The Yorkin Indigenous Reserve, Costa Rica
We’re battling against the current as we head up the river. In a long wooden dugout – carved out of one single tree – two members of the indigenous Bribri tribe are taking me to one of their small communities at the very edge of Costa Rica, alongside the border with Panama.
It takes us about an hour to navigate our way along the waterway, pushing off rocks and avoiding the strongest parts of the fast-flowing river. But the efforts to reach the settlement are nothing compared to the struggles these original people have had to keep their land and their heritage.
Like many indigenous races across the world, the Bribri people have become disenfranchised because of the spread of colonialism.
Spanish and other Western immigrants treated them like primitive natives and they were denied the same rights as other residents of Costa Rica. That created a spiral of poverty and despair.
“20 years ago the community was moving to different areas because in this area they have no jobs, no nothing,” local indigenous man, Cesar Selles, tells me.
“So most of the people move away from the Aboriginal reserve and they work in the cities. We don’t like cities, the noise of the cities is completely different and we can feel freedom on these fields that is not the same freedom I felt when I lived in San Jose.”
He, along with his mother, started a project to bring in new funds to the Bribri people and stop the exodus of young men looking for work and a future. And it’s worked.
“Now I feel free on my land,” he says.
A Bribri community
Cesar is 30 years old and was just 11 when his mother came up with the idea to allow tourists to visit their community, here in the Yorkin Indigenous Reserve. They started it together and over the years it has developed and grown.
With the project, they allow in a small number of visitors each day to experience life in the community. 40 families take it in turns to host the tourists, cook them meals and talk about their culture.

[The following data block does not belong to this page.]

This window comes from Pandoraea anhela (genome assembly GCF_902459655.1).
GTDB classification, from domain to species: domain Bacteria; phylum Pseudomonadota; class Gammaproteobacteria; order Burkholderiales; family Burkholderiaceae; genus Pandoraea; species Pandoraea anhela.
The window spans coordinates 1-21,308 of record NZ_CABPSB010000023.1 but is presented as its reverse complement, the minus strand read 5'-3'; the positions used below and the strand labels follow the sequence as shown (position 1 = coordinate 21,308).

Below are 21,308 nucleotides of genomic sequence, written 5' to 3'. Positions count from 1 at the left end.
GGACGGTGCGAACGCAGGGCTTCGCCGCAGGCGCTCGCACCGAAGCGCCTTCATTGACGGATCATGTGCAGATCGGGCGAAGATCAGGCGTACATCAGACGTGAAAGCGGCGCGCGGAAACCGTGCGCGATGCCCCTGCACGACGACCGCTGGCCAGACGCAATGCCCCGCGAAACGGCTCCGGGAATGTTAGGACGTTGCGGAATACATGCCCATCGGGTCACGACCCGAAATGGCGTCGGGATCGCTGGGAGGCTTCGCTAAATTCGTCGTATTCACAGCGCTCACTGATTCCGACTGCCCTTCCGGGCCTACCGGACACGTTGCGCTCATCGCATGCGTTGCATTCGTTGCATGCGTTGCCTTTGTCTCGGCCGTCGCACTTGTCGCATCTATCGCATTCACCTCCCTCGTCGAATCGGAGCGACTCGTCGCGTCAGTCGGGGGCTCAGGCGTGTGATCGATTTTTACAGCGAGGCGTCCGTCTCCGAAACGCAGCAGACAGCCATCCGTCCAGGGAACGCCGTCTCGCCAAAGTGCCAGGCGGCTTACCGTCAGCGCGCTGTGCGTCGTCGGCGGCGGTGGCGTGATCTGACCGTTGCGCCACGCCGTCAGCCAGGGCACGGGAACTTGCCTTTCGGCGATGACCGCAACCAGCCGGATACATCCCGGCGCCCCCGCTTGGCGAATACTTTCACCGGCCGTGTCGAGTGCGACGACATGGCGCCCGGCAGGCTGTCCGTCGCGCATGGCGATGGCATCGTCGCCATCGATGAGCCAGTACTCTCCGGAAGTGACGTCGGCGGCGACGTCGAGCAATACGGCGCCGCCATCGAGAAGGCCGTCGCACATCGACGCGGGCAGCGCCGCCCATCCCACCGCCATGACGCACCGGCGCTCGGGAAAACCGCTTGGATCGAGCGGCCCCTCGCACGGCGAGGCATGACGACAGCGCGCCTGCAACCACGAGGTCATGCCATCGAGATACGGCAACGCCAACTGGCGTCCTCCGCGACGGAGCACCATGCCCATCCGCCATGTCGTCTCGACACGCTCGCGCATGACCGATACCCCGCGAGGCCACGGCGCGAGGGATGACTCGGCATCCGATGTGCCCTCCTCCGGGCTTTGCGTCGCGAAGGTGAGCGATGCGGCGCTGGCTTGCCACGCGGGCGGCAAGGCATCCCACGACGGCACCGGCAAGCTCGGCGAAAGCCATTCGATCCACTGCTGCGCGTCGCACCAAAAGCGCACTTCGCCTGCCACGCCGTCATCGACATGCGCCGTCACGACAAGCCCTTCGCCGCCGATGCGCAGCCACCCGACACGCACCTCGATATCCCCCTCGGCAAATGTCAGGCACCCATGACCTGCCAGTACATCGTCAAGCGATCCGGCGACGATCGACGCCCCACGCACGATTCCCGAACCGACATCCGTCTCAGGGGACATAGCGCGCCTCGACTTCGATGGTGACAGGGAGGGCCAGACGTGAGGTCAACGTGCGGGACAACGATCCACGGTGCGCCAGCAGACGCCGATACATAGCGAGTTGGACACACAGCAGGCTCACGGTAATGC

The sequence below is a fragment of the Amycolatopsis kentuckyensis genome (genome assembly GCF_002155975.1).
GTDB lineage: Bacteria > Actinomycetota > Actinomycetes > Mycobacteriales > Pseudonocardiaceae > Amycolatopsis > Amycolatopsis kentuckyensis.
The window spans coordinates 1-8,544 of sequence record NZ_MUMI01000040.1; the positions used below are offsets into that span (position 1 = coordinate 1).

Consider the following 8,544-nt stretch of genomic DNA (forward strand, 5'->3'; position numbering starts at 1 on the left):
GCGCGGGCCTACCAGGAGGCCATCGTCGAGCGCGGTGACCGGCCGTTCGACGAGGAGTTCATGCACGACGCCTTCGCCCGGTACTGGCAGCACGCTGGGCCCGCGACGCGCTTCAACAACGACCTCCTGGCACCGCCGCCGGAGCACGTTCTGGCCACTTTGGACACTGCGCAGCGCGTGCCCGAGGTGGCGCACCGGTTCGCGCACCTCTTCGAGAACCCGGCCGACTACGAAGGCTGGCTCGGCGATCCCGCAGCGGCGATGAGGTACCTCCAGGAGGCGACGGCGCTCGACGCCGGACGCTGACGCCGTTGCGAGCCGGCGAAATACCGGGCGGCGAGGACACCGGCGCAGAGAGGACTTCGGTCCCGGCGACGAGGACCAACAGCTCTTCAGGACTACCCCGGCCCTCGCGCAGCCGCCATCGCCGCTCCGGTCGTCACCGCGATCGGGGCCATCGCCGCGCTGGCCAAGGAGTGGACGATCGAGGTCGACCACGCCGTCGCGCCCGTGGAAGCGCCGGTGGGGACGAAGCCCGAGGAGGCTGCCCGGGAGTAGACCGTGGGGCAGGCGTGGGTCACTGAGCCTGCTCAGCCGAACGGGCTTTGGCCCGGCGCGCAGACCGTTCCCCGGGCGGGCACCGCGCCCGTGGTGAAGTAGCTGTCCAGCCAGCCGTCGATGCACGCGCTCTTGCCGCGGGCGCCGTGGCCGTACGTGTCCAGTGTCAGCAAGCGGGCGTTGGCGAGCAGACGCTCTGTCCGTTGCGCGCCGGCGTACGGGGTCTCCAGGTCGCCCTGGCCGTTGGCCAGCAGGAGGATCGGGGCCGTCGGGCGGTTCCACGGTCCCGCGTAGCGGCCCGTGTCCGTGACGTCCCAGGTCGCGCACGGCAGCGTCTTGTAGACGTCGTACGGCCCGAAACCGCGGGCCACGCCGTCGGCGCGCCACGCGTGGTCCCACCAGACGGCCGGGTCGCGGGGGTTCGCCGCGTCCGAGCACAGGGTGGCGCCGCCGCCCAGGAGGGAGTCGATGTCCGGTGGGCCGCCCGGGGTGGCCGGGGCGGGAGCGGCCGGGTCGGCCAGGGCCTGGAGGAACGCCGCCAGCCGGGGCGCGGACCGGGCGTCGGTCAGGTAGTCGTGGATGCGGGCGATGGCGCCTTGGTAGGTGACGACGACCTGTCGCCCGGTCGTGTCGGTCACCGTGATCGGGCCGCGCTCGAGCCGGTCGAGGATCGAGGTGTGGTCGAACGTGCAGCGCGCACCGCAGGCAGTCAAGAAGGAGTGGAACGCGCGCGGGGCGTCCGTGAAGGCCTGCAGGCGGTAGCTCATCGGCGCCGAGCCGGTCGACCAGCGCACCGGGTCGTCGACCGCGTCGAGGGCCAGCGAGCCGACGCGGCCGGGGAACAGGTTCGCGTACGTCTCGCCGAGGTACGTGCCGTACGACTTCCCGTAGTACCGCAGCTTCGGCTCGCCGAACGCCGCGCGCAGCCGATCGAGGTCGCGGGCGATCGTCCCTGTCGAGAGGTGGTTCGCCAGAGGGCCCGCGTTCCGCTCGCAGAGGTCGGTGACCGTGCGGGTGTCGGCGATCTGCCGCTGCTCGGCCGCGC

There are only 300 people in the whole community but the area feels much larger. As Cesar walks me through, he points at wooden huts of varying sizes.
Each of these is a family home. They’re not all clumped together, though. The tribe likes to live close to each other but not right next to each other. It could easily be a 20 minute walk between some houses.
The riverfront buildings at the entrance to the community include a primary school, made up of several small huts perched on the edge of a hill. But further in – through sweaty jungle, across slippery mud, past lush green fruit trees – is the secondary school.
It’s here that Cesar remembers how the community used to be. He tells me a story about how each child was given a pen at the start of the year and they had to treat it like gold because there were no spares. All the children were so careful not to write too hard or to drop it anywhere.
Sitting on a balcony in the building the community has dedicated to hosting visitors, I ask Cesar what it’s like to grow up as child here.
“When I was very young, I would go to the river and swim with my friends – and girlfriends too – and run through the fields hunting and eating fruits,” he says.
“When I got a day off I would play football… but the life of the Aboriginals is more related to the parents. So most of the time I had to be ready about 3 in the morning when my father would leave for the fields. So I would walk with my father to the fields and work, normally cutting bananas or this kind of thing.”
“After that we would come back and sometimes I had free time or sometimes I was completely exhausted with no time for play but there was always time to go to the river for fishing or this kind of thing.”
Tourism and agriculture